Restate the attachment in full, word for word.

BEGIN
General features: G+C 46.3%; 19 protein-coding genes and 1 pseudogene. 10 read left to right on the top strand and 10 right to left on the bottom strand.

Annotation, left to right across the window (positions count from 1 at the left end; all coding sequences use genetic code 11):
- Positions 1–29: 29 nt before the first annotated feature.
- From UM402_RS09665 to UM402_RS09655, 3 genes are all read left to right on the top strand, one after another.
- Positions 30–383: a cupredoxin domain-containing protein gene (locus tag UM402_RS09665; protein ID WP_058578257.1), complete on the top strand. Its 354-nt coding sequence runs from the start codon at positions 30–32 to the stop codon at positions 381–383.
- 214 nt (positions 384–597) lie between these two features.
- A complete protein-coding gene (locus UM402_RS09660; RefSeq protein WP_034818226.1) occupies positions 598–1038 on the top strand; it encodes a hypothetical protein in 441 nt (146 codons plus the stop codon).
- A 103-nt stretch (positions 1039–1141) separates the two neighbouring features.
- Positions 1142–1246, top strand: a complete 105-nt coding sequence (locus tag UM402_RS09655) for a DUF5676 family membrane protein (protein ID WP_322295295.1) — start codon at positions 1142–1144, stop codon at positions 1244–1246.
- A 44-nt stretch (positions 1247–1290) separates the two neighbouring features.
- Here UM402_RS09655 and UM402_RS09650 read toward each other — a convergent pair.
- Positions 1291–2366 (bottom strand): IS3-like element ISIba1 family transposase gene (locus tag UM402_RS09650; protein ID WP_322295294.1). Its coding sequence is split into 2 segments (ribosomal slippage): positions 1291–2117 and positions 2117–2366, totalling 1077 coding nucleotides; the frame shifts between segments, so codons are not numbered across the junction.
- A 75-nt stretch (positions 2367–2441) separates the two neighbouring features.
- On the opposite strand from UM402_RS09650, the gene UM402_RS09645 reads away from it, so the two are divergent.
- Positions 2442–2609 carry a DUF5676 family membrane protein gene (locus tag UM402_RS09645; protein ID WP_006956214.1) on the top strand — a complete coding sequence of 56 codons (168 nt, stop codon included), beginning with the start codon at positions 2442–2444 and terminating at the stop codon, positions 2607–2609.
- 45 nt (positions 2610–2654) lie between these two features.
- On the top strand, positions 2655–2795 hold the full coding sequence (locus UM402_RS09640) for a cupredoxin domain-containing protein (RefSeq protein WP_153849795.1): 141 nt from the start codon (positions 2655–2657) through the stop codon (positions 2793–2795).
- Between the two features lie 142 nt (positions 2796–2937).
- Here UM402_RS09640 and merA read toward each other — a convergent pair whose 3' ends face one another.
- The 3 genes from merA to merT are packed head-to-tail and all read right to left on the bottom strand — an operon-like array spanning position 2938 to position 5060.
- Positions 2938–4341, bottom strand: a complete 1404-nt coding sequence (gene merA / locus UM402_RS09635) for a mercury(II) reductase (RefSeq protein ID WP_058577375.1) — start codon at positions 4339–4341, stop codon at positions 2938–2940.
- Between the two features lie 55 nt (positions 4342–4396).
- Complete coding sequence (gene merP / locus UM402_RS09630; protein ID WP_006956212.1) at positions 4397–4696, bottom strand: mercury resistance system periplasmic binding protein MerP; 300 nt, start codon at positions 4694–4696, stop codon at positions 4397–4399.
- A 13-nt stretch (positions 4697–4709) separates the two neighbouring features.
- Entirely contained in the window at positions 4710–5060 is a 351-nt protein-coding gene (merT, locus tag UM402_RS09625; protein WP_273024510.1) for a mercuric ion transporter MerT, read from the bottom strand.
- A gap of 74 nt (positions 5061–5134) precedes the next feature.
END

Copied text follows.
General features: G+C 46.3%; 19 protein-coding genes and 1 pseudogene. 10 read left to right on the top strand and 10 right to left on the bottom strand.

Annotation, left to right across the window (positions count from 1 at the left end; all coding sequences use genetic code 11):
- Positions 1–29: 29 nt before the first annotated feature.
- From UM402_RS09665 to UM402_RS09655, 3 genes are all read left to right on the top strand, one after another.
- Positions 30–383: a cupredoxin domain-containing protein gene (locus tag UM402_RS09665; protein ID WP_058578257.1), complete on the top strand. Its 354-nt coding sequence runs from the start codon at positions 30–32 to the stop codon at positions 381–383.
- 214 nt (positions 384–597) lie between these two features.
- A complete protein-coding gene (locus UM402_RS09660; RefSeq protein WP_034818226.1) occupies positions 598–1038 on the top strand; it encodes a hypothetical protein in 441 nt (146 codons plus the stop codon).
- A 103-nt stretch (positions 1039–1141) separates the two neighbouring features.
- Positions 1142–1246, top strand: a complete 105-nt coding sequence (locus tag UM402_RS09655) for a DUF5676 family membrane protein (protein ID WP_322295295.1) — start codon at positions 1142–1144, stop codon at positions 1244–1246.
- A 44-nt stretch (positions 1247–1290) separates the two neighbouring features.
- Here UM402_RS09655 and UM402_RS09650 read toward each other — a convergent pair.
- Positions 1291–2366 (bottom strand): IS3-like element ISIba1 family transposase gene (locus tag UM402_RS09650; protein ID WP_322295294.1). Its coding sequence is split into 2 segments (ribosomal slippage): positions 1291–2117 and positions 2117–2366, totalling 1077 coding nucleotides; the frame shifts between segments, so codons are not numbered across the junction.
- A 75-nt stretch (positions 2367–2441) separates the two neighbouring features.
- On the opposite strand from UM402_RS09650, the gene UM402_RS09645 reads away from it, so the two are divergent.
- Positions 2442–2609 carry a DUF5676 family membrane protein gene (locus tag UM402_RS09645; protein ID WP_006956214.1) on the top strand — a complete coding sequence of 56 codons (168 nt, stop codon included), beginning with the start codon at positions 2442–2444 and terminating at the stop codon, positions 2607–2609.
- 45 nt (positions 2610–2654) lie between these two features.
- On the top strand, positions 2655–2795 hold the full coding sequence (locus UM402_RS09640) for a cupredoxin domain-containing protein (RefSeq protein WP_153849795.1): 141 nt from the start codon (positions 2655–2657) through the stop codon (positions 2793–2795).
- Between the two features lie 142 nt (positions 2796–2937).
- Here UM402_RS09640 and merA read toward each other — a convergent pair whose 3' ends face one another.
- The 3 genes from merA to merT are packed head-to-tail and all read right to left on the bottom strand — an operon-like array spanning position 2938 to position 5060.
- Positions 2938–4341, bottom strand: a complete 1404-nt coding sequence (gene merA / locus UM402_RS09635) for a mercury(II) reductase (RefSeq protein ID WP_058577375.1) — start codon at positions 4339–4341, stop codon at positions 2938–2940.
- Between the two features lie 55 nt (positions 4342–4396).
- Complete coding sequence (gene merP / locus UM402_RS09630; protein ID WP_006956212.1) at positions 4397–4696, bottom strand: mercury resistance system periplasmic binding protein MerP; 300 nt, start codon at positions 4694–4696, stop codon at positions 4397–4399.
- A 13-nt stretch (positions 4697–4709) separates the two neighbouring features.
- Entirely contained in the window at positions 4710–5060 is a 351-nt protein-coding gene (merT, locus tag UM402_RS09625; protein WP_273024510.1) for a mercuric ion transporter MerT, read from the bottom strand.
- A gap of 74 nt (positions 5061–5134) precedes the next feature.